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7.18 Quotations, etc.

Place a comma after words introducing short direct quotations, declarations and direct questions (a colon is needed to introduce longer sentences):

  • A politician once remarked, "Life is short; live it up."
  • I repeat, No milk today.
  • Ask yourself, Can I afford this?

Note the capital letter and the absence of quotation marks in the last two examples.

If the quotation or question follows a form of the verb to be, is in apposition to a noun, or is worked naturally into the syntax of the sentence, no comma is needed:

  • What he actually said was "Play it, Sam."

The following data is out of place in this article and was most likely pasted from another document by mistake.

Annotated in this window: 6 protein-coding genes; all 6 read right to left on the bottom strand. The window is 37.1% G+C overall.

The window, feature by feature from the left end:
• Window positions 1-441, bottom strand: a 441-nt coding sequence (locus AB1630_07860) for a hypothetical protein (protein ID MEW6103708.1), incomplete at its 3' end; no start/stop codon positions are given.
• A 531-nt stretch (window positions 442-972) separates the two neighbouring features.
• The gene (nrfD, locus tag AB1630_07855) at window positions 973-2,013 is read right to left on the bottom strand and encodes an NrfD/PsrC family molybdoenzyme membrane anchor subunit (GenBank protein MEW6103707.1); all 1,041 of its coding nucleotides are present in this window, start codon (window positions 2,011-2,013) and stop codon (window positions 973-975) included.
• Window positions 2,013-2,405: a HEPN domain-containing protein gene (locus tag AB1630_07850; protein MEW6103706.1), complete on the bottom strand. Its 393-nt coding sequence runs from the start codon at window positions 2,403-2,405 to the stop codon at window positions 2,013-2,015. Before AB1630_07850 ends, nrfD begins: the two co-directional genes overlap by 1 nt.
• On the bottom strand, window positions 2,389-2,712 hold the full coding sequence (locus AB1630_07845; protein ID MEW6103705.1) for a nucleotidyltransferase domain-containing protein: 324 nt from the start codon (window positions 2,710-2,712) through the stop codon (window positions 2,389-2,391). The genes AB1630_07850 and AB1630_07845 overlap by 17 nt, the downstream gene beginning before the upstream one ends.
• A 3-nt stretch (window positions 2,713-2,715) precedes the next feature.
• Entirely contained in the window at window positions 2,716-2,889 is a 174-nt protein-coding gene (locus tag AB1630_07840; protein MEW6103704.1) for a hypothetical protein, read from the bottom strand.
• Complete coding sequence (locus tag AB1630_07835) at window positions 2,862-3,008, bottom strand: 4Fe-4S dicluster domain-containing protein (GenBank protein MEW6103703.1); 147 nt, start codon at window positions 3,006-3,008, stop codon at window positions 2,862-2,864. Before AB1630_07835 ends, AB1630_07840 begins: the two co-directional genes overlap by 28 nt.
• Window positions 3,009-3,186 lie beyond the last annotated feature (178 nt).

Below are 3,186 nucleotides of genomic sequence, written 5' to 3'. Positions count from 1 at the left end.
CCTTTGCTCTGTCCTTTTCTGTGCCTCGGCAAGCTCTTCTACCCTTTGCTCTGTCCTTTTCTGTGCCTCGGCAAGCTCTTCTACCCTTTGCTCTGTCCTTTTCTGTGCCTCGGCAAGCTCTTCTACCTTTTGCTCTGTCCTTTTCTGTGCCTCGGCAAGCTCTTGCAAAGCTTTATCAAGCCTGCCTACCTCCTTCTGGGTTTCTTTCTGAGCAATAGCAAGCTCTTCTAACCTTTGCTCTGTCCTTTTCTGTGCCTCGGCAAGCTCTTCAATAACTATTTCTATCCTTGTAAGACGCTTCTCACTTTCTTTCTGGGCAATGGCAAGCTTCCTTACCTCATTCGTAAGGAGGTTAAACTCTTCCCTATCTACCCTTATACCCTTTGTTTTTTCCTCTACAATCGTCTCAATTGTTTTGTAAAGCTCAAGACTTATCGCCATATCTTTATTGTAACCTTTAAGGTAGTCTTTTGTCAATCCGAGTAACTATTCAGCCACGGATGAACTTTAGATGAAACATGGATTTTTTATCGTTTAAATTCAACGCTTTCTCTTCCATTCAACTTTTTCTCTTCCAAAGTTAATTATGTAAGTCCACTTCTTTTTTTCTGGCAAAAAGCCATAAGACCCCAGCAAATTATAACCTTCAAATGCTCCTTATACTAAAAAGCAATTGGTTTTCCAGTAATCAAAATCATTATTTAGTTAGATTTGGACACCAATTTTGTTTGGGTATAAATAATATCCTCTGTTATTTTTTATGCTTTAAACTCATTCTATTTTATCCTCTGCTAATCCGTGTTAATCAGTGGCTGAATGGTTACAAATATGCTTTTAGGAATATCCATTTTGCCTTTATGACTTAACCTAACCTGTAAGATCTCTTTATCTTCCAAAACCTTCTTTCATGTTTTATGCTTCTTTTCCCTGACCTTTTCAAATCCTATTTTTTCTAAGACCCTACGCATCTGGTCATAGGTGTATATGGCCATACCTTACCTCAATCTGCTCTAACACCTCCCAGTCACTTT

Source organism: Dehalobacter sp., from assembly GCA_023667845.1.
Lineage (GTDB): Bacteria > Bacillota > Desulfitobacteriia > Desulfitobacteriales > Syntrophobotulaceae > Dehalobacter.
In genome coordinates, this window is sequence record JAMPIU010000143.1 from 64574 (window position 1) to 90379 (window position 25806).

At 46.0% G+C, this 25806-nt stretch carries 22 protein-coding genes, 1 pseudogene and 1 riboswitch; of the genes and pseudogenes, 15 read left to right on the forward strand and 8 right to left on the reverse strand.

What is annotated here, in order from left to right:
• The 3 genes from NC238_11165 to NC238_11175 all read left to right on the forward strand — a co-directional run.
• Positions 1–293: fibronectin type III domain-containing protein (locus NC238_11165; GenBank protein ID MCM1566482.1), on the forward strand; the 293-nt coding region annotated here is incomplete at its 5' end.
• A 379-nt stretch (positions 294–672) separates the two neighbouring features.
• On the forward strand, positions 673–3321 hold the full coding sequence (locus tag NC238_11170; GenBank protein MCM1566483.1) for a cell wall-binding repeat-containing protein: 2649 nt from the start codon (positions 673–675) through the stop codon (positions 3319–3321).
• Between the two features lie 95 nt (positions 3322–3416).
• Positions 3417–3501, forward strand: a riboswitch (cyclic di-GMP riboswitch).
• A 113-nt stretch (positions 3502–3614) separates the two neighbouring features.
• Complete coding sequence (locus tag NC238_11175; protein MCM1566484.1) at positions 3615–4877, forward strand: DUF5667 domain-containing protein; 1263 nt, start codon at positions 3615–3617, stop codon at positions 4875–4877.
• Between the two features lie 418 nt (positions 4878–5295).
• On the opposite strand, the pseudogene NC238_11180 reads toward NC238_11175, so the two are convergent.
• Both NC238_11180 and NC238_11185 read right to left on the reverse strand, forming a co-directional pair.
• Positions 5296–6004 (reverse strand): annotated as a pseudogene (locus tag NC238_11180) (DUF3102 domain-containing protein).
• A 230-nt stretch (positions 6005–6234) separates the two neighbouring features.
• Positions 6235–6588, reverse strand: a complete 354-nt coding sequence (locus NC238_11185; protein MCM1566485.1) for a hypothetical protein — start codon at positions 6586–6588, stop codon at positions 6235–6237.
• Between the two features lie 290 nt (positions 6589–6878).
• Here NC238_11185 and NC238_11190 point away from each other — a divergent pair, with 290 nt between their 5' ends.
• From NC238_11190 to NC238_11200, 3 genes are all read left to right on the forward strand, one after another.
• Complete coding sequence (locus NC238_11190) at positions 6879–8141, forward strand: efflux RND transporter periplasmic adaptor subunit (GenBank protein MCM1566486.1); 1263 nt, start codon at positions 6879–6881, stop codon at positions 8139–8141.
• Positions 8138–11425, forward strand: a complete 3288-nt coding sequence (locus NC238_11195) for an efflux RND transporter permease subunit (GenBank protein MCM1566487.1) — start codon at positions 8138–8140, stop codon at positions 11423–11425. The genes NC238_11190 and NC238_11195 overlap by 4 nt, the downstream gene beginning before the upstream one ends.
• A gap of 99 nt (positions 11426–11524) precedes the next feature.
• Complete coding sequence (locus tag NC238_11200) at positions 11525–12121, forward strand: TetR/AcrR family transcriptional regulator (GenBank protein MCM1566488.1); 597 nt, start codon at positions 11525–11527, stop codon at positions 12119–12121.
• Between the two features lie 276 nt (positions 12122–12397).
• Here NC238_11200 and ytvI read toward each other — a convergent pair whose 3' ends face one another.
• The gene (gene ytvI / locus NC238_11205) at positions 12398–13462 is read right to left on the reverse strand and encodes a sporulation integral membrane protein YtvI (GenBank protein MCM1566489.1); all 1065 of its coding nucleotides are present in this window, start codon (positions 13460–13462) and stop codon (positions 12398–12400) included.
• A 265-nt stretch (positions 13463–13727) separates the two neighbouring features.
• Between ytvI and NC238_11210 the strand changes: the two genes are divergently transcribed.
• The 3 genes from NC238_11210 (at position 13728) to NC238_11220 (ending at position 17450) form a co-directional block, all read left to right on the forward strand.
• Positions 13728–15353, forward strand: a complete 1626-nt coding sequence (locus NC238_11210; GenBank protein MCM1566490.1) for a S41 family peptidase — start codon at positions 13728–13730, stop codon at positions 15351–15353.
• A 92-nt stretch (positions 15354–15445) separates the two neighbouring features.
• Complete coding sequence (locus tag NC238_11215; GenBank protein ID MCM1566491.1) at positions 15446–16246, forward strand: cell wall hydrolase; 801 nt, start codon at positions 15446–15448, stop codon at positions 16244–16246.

• Did I give a satisfactory answer to the chairperson’s question "Why are there so few women in management?"
  • She asked us to "rephrase the question to make it less offensive."

It is also acceptable to omit the comma before quotations introduced by verbs of saying:

  • He said "Have a nice day," fired a few shots, and ran.

The use of punctuation in quotations is discussed in 8.03 Punctuation and grammar in run-in quotations.